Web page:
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Hong Kong springs property market surprise

By Alex Liu

Hong Kong, 7 March 2024: All eyes will be on Hong Kong’s flagging residential property market in the coming months following the government’s surprise move to scrap all cooling measures with immediate effect. While analysts doubt there will be a quick rebound in prices, transaction volumes are expected to rise, with the sector now more attractive to buyers other than first-time local occupiers and developers putting more projects on the market.

The axing of the decade-old property measures was announced by Financial Secretary Paul Chan in his recent budget, part of a wider package of initiatives aimed at boosting the city’s deteriorating fiscal health. Hong Kong is expected to log a deficit of HK$101 billion at the end of this month, almost double his earlier estimate. “We consider that the relevant measures are no longer necessary amid the current economic and market conditions,” he told lawmakers.

The curbs that have been withdrawn include Buyer’s Stamp Duty that targeted non-permanent residents and a New Residential Stamp Duty for second-time purchasers. As well, homeowners are no longer required to pay a Special Stamp Duty if they sell within two years.

The Financial Secretary’s announcement marks a significant rethink by the authorities. The government and Hong Kong Monetary Authority (HKMA) had implemented a raft of charges and regulations to cool the market between 2009 and 2016 as they sought to combat speculative demand and soaring home prices.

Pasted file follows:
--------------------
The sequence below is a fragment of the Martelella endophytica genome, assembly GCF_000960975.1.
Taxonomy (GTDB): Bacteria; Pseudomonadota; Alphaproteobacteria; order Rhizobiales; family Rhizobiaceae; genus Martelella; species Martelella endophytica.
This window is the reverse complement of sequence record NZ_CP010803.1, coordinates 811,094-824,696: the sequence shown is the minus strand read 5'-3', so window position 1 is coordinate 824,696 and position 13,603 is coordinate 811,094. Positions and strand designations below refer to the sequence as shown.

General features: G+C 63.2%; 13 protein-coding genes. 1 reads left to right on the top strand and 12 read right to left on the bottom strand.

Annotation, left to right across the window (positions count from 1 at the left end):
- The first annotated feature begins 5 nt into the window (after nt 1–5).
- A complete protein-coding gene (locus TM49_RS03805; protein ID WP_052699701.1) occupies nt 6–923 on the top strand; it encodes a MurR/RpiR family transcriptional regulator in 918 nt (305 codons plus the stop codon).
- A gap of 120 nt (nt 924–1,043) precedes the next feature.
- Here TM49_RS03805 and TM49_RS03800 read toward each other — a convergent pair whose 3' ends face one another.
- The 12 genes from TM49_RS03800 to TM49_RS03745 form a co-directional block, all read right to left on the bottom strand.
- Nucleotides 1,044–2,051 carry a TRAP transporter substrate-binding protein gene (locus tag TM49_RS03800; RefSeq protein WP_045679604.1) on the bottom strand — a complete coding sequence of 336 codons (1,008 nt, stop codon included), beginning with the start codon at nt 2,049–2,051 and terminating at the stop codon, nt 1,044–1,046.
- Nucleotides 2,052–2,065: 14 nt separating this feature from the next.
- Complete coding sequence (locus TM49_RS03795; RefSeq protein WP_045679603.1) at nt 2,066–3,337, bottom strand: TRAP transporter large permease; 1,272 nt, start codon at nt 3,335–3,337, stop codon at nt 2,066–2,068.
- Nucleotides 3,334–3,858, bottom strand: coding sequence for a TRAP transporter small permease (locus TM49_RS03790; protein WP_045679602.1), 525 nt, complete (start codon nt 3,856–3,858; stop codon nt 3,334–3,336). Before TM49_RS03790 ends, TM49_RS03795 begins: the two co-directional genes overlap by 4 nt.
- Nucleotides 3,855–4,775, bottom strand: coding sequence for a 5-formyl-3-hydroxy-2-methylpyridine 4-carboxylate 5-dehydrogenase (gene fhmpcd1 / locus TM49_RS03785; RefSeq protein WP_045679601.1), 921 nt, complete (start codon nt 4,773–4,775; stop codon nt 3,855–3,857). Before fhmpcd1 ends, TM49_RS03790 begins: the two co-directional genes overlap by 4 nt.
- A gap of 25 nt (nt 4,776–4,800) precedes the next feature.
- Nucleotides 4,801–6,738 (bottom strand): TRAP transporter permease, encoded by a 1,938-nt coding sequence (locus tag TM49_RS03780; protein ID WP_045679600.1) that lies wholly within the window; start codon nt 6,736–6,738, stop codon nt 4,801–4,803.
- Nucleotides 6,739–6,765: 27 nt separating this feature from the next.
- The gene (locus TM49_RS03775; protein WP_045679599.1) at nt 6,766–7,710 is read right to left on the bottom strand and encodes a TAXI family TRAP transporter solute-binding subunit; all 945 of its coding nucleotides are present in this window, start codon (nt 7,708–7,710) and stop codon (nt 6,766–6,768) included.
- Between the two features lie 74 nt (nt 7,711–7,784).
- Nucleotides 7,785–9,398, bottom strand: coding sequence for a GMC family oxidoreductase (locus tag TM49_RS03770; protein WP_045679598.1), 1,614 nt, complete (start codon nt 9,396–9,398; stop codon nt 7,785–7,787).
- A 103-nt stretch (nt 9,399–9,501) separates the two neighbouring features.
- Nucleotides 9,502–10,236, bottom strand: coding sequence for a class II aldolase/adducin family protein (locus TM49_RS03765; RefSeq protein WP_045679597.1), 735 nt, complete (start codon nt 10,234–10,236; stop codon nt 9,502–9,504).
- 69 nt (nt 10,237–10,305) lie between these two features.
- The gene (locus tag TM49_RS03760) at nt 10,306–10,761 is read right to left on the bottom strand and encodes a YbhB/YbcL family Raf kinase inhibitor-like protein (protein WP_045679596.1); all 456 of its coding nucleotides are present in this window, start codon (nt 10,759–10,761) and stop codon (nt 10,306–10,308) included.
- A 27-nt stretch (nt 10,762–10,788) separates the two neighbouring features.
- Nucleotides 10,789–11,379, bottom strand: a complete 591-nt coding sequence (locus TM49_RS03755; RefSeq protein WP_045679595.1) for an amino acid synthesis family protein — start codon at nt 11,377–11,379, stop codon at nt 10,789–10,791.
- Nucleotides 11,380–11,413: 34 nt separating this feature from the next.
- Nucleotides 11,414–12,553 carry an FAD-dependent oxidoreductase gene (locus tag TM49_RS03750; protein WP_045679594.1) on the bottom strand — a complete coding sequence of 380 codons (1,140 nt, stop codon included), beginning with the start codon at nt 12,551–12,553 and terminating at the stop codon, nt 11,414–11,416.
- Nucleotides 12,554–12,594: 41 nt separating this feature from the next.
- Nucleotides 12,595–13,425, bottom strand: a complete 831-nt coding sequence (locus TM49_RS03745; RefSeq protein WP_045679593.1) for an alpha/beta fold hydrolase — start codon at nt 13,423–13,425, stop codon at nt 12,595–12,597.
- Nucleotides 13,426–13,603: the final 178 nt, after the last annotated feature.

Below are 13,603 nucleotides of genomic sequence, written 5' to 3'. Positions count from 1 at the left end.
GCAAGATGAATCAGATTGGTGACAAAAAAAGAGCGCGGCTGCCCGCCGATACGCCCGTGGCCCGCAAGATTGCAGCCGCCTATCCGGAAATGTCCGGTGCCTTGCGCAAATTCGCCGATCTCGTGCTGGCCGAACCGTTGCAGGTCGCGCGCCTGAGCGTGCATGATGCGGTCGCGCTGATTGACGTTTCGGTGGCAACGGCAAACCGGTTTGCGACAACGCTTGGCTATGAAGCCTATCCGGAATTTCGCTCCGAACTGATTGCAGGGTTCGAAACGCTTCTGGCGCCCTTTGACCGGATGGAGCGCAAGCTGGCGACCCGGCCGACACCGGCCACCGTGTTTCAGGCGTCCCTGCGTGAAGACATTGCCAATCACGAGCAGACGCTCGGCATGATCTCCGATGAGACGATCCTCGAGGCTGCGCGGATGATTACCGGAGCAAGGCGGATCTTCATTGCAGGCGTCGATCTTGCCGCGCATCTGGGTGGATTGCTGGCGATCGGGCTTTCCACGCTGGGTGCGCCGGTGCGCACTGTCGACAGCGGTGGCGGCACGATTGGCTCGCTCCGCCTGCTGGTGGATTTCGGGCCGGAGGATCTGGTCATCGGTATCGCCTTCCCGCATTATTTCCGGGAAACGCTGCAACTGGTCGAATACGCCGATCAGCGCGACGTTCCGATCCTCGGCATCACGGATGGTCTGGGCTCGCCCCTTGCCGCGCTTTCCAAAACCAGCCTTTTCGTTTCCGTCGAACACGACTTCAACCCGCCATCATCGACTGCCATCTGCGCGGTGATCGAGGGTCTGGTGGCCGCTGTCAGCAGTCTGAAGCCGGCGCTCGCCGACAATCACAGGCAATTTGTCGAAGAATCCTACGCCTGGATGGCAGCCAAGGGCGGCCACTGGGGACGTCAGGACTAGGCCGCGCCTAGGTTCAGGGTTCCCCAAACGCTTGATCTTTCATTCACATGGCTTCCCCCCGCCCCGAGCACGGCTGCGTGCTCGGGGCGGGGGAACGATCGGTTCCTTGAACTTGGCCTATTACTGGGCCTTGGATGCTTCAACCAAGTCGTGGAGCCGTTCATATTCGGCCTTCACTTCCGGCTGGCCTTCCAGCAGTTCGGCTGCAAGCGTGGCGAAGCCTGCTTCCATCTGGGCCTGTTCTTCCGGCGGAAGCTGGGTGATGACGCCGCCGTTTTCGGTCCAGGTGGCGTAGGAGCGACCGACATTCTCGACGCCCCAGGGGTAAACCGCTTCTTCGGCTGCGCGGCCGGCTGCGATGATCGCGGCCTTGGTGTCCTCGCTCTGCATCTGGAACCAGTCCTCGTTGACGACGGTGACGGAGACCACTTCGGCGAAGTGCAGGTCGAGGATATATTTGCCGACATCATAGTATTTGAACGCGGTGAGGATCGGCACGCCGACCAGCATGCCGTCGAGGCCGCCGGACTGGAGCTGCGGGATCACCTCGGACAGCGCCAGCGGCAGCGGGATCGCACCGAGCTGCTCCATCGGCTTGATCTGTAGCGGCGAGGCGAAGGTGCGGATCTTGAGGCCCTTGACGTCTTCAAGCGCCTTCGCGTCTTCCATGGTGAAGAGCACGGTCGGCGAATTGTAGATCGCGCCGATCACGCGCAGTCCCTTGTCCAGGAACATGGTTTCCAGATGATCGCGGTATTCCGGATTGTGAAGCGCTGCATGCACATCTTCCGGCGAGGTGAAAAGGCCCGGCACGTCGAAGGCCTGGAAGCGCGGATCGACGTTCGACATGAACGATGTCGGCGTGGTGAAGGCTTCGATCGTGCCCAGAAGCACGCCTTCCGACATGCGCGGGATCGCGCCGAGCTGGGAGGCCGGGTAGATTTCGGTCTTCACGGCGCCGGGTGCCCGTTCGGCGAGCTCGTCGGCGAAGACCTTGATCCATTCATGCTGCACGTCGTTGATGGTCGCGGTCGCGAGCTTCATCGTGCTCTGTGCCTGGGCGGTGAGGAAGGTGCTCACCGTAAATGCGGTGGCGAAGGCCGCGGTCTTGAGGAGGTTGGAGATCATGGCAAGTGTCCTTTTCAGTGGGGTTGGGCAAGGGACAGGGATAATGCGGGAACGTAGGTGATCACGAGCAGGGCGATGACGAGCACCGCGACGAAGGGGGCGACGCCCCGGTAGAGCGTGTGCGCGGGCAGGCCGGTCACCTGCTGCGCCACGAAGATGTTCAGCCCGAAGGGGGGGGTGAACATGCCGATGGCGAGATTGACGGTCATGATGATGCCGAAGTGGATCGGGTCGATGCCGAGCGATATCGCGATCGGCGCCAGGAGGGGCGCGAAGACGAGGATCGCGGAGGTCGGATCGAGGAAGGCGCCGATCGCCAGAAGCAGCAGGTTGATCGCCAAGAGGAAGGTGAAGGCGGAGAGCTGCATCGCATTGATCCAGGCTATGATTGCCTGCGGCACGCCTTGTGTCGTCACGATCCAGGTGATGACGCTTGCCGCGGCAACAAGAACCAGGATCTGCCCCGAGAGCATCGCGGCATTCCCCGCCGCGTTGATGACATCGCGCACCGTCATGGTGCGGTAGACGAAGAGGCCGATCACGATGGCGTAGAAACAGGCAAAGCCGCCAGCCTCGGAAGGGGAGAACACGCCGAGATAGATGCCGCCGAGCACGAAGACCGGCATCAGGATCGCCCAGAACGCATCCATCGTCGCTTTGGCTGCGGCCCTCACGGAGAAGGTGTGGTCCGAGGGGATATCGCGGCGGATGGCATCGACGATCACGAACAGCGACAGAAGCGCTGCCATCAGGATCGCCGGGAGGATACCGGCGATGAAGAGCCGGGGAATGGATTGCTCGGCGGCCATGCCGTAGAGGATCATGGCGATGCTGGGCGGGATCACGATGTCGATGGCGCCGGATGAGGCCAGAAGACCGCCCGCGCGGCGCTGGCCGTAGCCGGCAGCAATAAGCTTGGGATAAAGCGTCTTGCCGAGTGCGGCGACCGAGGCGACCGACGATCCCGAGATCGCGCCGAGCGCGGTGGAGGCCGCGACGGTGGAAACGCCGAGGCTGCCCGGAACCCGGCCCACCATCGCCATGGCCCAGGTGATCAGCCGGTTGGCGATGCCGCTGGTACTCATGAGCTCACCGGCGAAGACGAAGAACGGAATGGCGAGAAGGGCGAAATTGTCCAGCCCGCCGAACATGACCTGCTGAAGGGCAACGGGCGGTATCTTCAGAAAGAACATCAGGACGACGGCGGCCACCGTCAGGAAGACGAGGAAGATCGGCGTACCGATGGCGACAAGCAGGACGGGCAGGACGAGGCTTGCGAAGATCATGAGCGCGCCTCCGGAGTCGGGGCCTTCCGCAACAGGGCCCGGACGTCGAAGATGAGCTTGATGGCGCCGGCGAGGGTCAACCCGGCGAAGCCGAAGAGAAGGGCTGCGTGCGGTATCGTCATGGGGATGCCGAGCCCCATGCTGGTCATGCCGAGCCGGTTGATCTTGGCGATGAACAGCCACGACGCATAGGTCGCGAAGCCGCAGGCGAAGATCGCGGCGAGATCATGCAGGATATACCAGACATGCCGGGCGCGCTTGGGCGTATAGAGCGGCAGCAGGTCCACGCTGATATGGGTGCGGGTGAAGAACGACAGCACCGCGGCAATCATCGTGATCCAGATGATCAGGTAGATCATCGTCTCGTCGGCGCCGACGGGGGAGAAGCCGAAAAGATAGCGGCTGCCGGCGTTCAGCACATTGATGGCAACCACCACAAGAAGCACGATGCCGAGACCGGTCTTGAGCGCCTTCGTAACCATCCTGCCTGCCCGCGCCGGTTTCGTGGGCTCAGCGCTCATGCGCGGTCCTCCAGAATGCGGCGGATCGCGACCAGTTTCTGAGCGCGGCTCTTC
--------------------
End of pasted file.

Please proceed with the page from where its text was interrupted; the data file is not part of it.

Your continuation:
The restrictions, combined with rising interest rates and widespread economic hardship during the pandemic, eventually had a significant effect, with median home prices plunging after peaking in 2021. Prices fell 7% last year and dropped another 1.6% in January to a level last seen in 2016.

Property market professionals have reacted positively to the budget news. They expect the volume of home sales to increase by 10-15% this year and predict that new investors, particularly from mainland China, will be tempted to explore the market. However, citing high interest rates and a weak economy, there is a consensus that property prices will continue to decline, albeit at a slower pace.

In tandem with the budget, the HKMA has relaxed the city’s lending policies. Homes valued at less than HK$30 million are now entitled to 70% mortgage financing, compared with the previous rule that granted only 60% credit to flats valued at between HK$15 million and HK$30 million. Luxury homes valued at more than HK$35 million are now entitled to a 60% mortgage, up from 50%. For rental property that is not used by the owners, the maximum loan-to-value ratio is also increased from 50% to 60%.

In closing, it should be noted that Hong Kong’s property market remains one of the most expensive – and competitive – in the world. Hence, for owners, occupiers and investors, sound legal advice is essential. Here at BC&C, we have a team of experienced professionals ready to assist clients in all manner of property issues.

Alex Liu is Managing Partner of BC&C. He was Chairman of the Appeal Tribunal Panel (Buildings Ordinance) for nine years until 2018 and a frequent legal advisor on the TVB documentary series A Property a Day. His key areas of practice include commercial and corporate litigation, investigations by governmental bodies, and insolvency and debt restructuring. He can be contacted at







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